I have started this freaking blog, three times. I can’t seem to get going with it. Why? Because my mind is racing and I don’t want to deal with the emotional “stuff” that I am going to have to deal with. How can I tell you to learn to accept help when I have had trouble accepting help? Maybe, I can use some of my experiences so you don’t have to be as stressed as I was.
Our own thoughts, feelings, and stressors keep us from accepting help much less asking for help. Look at us in our Superman power pose. We can handle all. We can do all. And we truly can until the needs of our loved one takes up so much time and energy that we have nothing left to give. This happens about 18 months to two years in the helping process.
February 22, 2023
When I can help someone, I do. I don’t think a thing about helping them nor do I keep track or a “tab”, if you will. I am sure there are many people out there that are the same way. Just as I am sure that there are people that do keep score. Find the people who do not keep score and are willing and able to help each other out when needed.
We can’t do it all. We do need help. We need a written list. It doesn’t have to be things for your loved one, it can be things for you or the house. Things that others can do for you to help ease the stress. What would help you? It is often hard to think about what would help us when we are put on the spot with an offer of help.
Too often we think all the help needs to be for our loved one or we should not ask for help because we are the caregiver. Nope, wrong again. What could someone do for you to free up time for you to get your paying job done? What could someone do for you so that you can spend more quality time with your loved one? I want you to think and consider all of the things that do not require you personally to handle. There are quite a few, aren’t there? Write them down on a piece of paper and place them on the refrigerator. Think of it as delegating certain tasks so that you can be fresh, rested, and in a better frame of mind to help your loved one. Let’s face it, if you don’t take care of your health and your needs too, you will become ill and you can be in worse physical health than the person you are caring for…then who will take care of your loved one?
Let them pick what they want to do from your list. Most of us have things that we can do and will do and we also have things we hate to do. Don’t expect someone to do something that they hate doing. Since you aren’t making them or expecting them to do something that they hate…you don’t have to feel guilty about asking for some help.
Our own personal barriers get in the way of asking for help or accepting help. Most of the time it is the negative head trash talk that gets in our way.
Examples of barriers that caregivers have in accepting or asking for help:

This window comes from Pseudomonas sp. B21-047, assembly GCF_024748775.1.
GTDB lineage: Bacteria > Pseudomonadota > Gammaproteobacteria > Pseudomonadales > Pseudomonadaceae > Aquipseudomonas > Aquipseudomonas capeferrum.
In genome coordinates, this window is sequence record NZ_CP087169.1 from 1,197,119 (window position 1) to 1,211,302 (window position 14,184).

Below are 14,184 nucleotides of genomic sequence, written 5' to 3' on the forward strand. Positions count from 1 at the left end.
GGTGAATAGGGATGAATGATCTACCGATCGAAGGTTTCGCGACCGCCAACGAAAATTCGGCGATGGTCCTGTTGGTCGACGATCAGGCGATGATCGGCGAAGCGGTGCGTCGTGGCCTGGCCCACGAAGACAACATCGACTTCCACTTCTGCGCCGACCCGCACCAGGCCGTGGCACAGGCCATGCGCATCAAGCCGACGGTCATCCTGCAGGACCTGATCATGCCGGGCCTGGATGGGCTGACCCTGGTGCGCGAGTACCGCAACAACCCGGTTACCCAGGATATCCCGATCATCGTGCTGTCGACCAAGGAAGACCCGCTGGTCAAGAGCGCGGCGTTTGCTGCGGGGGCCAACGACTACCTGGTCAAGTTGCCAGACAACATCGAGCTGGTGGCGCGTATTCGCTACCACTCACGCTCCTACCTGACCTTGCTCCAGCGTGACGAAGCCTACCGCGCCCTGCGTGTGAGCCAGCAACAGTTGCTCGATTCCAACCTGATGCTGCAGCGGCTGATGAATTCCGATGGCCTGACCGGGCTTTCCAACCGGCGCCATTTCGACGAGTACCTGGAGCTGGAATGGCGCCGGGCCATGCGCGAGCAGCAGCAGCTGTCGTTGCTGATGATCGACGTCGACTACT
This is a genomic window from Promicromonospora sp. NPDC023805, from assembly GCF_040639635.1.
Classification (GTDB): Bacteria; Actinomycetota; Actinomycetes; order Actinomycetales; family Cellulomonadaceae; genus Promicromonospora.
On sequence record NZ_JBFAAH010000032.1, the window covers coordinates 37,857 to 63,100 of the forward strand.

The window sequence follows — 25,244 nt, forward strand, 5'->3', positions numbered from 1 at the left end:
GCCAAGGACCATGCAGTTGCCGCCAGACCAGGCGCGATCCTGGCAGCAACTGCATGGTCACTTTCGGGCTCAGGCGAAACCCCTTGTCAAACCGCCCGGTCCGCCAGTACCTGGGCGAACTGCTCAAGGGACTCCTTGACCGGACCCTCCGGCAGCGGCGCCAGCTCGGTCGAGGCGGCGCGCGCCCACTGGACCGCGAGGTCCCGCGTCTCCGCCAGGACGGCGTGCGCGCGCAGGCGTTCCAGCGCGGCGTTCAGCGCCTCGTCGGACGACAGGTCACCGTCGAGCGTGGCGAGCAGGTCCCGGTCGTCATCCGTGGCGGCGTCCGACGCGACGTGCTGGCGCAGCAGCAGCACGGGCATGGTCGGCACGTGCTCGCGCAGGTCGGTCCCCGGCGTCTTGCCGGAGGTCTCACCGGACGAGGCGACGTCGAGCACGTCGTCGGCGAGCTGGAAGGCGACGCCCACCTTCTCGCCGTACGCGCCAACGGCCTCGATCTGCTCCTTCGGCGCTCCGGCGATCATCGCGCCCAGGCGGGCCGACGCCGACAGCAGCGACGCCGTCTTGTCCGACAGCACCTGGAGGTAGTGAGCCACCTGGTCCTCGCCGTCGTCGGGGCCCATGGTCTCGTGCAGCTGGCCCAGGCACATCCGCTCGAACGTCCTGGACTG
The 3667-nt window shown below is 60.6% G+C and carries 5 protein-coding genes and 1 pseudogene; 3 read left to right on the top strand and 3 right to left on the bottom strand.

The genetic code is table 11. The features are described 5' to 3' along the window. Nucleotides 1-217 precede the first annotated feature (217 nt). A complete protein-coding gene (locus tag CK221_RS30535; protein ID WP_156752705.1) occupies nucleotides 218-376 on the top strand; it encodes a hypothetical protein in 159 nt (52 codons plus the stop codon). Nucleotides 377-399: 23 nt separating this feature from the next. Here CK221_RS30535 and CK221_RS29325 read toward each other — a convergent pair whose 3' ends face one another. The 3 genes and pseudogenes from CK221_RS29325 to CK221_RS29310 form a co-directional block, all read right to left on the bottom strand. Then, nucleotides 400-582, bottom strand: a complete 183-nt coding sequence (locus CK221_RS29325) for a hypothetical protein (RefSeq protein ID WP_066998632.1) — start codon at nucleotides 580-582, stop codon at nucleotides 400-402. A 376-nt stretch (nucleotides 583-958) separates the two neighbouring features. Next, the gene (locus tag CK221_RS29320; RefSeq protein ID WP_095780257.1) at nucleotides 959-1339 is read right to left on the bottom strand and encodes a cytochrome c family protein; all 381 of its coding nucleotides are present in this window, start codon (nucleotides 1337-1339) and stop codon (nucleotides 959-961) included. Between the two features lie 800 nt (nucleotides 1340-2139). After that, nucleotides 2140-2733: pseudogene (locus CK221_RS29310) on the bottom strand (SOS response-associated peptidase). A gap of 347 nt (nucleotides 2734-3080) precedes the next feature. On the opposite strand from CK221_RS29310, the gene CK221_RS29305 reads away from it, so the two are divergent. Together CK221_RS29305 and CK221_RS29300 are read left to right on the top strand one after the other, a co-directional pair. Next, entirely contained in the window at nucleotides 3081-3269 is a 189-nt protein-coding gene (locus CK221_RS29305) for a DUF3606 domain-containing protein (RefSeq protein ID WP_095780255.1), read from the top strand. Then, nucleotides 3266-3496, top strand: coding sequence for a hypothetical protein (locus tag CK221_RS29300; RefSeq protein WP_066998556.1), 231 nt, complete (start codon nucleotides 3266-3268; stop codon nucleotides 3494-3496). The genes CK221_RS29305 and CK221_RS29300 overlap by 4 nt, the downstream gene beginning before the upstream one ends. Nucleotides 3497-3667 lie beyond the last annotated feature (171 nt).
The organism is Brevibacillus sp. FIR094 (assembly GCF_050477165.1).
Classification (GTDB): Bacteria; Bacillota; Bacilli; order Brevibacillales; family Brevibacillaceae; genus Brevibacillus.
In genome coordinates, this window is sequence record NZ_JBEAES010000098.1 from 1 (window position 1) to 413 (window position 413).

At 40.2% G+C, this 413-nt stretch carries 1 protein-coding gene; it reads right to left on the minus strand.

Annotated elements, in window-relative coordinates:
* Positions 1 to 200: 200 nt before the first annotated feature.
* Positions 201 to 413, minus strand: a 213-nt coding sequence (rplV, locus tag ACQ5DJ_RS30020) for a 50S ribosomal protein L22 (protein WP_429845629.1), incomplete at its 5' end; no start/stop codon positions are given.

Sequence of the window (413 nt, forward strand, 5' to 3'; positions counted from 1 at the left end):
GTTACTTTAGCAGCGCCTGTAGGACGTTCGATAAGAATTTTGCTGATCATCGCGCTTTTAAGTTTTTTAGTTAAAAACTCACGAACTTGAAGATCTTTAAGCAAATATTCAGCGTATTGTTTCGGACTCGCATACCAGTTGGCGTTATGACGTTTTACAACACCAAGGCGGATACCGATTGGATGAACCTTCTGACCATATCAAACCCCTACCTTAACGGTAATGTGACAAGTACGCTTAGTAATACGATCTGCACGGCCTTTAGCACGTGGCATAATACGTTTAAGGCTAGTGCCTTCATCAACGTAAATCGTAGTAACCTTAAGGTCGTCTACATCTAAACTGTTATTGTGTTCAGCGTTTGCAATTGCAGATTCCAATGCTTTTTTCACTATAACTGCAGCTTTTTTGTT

- Do you feel selfish if you take care of your own wants and needs?
- Do you feel like a failure if you have to ask for help?
- Do you feel that you have to prove something? (being worthy, loving, caring)
- Do you feel responsible? Are you truly responsible or is that a false narrative?
- Do you find yourself saying, “If I don’t do it, no one else will do it?”
- Do you find yourself saying,” family takes care of family?”
- Do you keep hearing the promise that you made, playing over and over in your mind?
- Do you have the inability to let go of control?
- Do you have guilt over leaving your loved one for a short time?
- Do you have trouble feeling that no one else can “do it right?”
Reframe the way that you view things. Look for solutions to the problems. The problems are things that get in your way of sleep, rest, physical activity, alone time, and being in the best frame of mind and shape that you can be in to provide the best care for your loved one.
What are some solutions that will remedy these things? One of the best things to remember is to use “I” statements. As in, “I need…” “I want …” Do not say, “You need to…” No hinting allowed. No one can read your mind.
If someone asks you what they can do, don’t even think that you are a burden. You aren’t. You are important to them and they want to help you. Don’t rob someone of a blessing when they want to do something to help.
Caregiving is hard. Caregiving is a burden. Don’t misunderstand…the person is not a burden. I want you to be able to recognize that caregiver burnout is real and it can happen to anyone. You do need help and you do need to rest.
Admit what you cannot do. Admit what you can no longer do. The struggle is the fight inside your own mind. When you accept things that you cannot do, you allow your brain to look for other solutions.